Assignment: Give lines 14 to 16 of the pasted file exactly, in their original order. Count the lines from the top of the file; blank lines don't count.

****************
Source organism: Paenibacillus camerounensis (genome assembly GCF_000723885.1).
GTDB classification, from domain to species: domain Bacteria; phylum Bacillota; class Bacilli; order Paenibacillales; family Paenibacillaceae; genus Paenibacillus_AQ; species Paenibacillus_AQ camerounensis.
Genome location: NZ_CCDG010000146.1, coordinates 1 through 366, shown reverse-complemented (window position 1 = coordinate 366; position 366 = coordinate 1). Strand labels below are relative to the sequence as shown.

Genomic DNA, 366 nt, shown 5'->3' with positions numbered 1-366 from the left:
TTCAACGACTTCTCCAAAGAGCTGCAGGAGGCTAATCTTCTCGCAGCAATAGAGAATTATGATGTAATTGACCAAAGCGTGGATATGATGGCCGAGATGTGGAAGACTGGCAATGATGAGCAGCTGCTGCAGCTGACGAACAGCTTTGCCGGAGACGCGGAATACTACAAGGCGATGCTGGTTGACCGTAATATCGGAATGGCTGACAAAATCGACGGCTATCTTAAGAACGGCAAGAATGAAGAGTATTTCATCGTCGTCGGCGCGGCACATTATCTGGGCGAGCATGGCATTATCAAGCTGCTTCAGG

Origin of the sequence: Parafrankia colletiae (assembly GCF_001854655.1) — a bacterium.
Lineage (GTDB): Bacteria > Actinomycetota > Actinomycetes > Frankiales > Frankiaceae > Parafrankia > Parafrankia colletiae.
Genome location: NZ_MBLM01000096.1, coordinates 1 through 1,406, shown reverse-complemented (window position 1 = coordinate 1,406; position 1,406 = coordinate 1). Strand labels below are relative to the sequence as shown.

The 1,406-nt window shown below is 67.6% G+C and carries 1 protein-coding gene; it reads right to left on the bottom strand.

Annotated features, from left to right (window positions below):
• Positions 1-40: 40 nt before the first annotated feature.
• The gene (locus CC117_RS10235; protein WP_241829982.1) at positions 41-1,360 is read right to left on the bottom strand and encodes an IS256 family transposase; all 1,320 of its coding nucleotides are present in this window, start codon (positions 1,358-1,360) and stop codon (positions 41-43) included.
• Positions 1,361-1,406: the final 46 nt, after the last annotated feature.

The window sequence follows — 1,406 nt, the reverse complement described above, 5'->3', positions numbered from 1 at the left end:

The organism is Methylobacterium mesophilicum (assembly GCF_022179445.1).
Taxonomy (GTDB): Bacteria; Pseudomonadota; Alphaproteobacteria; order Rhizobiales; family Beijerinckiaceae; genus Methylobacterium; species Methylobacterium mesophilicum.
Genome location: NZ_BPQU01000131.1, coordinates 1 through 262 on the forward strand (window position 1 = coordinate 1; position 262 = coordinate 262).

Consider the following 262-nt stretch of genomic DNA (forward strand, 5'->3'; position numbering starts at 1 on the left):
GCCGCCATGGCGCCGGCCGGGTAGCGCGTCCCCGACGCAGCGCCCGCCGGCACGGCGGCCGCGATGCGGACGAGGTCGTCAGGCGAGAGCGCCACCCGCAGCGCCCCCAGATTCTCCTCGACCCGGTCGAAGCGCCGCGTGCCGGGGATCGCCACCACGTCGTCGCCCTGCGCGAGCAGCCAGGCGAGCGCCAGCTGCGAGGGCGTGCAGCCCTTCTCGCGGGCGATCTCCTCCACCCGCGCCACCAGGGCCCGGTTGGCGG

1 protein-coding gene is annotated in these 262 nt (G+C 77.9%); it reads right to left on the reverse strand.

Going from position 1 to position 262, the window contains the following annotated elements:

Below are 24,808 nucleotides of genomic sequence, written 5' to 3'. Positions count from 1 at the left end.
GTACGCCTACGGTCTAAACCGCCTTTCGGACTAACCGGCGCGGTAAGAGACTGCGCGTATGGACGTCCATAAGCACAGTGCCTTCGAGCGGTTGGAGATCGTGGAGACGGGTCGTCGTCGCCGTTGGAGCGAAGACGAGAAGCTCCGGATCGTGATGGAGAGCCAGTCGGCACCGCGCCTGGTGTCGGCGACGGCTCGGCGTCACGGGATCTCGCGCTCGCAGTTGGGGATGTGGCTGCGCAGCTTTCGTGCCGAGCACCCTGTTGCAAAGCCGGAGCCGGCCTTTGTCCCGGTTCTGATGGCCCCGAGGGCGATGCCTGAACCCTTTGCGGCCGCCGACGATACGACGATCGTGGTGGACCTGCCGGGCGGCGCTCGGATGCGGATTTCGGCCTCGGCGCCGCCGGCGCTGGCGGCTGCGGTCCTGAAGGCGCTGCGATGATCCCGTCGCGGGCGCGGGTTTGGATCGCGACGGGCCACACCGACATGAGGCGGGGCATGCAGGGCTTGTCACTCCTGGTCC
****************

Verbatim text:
The window sequence follows — 1,406 nt, the reverse complement described above, 5'->3', positions numbered from 1 at the left end:

The organism is Methylobacterium mesophilicum (assembly GCF_022179445.1).
Taxonomy (GTDB): Bacteria; Pseudomonadota; Alphaproteobacteria; order Rhizobiales; family Beijerinckiaceae; genus Methylobacterium; species Methylobacterium mesophilicum.